A → pseudoscience based on the belief that the apparent positions and → aspects of a small number of celestial bodies influence the course of human life and terrestrial events. Although the Sun and Moon have a gravitational influence on Earth, there is no known force that can cause celestial bodies to affect human affairs in the way claimed by → astrologers. Generally speaking, astrology is baseless and incoherent. In the astrological belief the influence of celestial bodies does not depend upon their distance from Earth, but on their positions and apparent angular separations. Outer planets can have a similar degree of influence as the inner planets. As a consequence, the billions of planets in our Galaxy and in billions of other galaxies should also influence us, and logically the effect of those planets must overwhelm any influence of the planets we see. Nevertheless astrologers do not care, and this fact makes astrological deductions absurd even in their scheme. Historically, the planets → Uranus, → Neptune, and → Pluto were not used in astrological predictions. They were added from the 18th century onward, after their discovery. Now that Pluto is disqualified as a planet, will astrologers remove it from their theories? If the answer is negative, they must logically include the numerous other similar → dwarf planets (such as → Charon, → Quaoar, → Sedna) residing in the → Kuiper belt. In brief, astrology is a superstition chiefly based on ignorance and man's need for mental contentment.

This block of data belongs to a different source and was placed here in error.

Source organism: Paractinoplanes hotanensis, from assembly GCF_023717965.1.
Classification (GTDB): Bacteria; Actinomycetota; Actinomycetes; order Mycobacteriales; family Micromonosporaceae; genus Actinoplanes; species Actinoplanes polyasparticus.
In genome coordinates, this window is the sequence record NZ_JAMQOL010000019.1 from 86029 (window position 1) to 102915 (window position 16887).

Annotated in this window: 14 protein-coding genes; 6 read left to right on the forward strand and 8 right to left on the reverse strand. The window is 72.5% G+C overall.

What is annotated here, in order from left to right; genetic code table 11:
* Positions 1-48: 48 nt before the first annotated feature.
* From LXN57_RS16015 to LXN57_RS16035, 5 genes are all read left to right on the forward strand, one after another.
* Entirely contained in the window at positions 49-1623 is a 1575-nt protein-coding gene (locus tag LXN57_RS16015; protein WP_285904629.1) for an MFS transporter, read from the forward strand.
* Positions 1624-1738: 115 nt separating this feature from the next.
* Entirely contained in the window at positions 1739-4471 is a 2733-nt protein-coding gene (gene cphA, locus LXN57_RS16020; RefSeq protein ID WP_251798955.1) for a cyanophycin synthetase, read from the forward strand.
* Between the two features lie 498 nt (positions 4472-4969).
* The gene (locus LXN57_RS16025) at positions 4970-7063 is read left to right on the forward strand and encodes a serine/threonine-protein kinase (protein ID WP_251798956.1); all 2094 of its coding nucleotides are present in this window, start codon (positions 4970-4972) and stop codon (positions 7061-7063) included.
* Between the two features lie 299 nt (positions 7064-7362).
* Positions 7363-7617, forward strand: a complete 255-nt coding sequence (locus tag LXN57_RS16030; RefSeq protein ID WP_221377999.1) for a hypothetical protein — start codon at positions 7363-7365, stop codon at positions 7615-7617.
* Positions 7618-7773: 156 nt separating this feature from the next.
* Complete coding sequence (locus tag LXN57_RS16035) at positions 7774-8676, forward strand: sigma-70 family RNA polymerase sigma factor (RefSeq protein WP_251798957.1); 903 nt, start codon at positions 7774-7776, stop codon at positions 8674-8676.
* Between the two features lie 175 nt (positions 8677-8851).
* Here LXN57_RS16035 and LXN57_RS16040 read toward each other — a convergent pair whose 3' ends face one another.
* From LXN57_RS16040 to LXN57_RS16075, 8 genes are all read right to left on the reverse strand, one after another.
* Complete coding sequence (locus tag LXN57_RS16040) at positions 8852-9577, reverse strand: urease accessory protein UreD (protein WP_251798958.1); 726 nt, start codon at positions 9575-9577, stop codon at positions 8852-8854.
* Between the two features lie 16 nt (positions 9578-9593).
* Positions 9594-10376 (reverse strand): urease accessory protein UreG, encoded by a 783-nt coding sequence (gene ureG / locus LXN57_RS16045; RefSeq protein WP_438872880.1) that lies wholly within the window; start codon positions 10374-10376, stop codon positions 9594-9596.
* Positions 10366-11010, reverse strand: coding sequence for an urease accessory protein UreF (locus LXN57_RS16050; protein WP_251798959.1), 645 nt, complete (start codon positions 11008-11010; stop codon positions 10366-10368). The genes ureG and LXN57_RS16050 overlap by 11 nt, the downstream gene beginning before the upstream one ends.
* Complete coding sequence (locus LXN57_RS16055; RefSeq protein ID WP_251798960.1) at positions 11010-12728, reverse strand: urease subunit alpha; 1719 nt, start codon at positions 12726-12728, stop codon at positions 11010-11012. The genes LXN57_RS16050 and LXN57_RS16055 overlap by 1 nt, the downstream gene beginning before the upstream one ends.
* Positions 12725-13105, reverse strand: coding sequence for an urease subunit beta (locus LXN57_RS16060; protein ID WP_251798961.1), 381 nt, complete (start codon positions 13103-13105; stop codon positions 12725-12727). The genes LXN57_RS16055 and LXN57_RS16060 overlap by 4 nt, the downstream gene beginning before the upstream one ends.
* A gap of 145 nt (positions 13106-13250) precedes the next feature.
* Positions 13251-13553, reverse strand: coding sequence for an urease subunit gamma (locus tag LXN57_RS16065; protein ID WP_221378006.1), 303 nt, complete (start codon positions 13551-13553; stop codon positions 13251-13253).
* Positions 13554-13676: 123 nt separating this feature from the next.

Axtarguyi, literally "star-telling," from axtar "star," → astro- + guyi verbal noun from goftan "to tell, speak, talk;" Mid.Pers. guftan "to say, tell, utter;" O.Pers. gaub- "to say."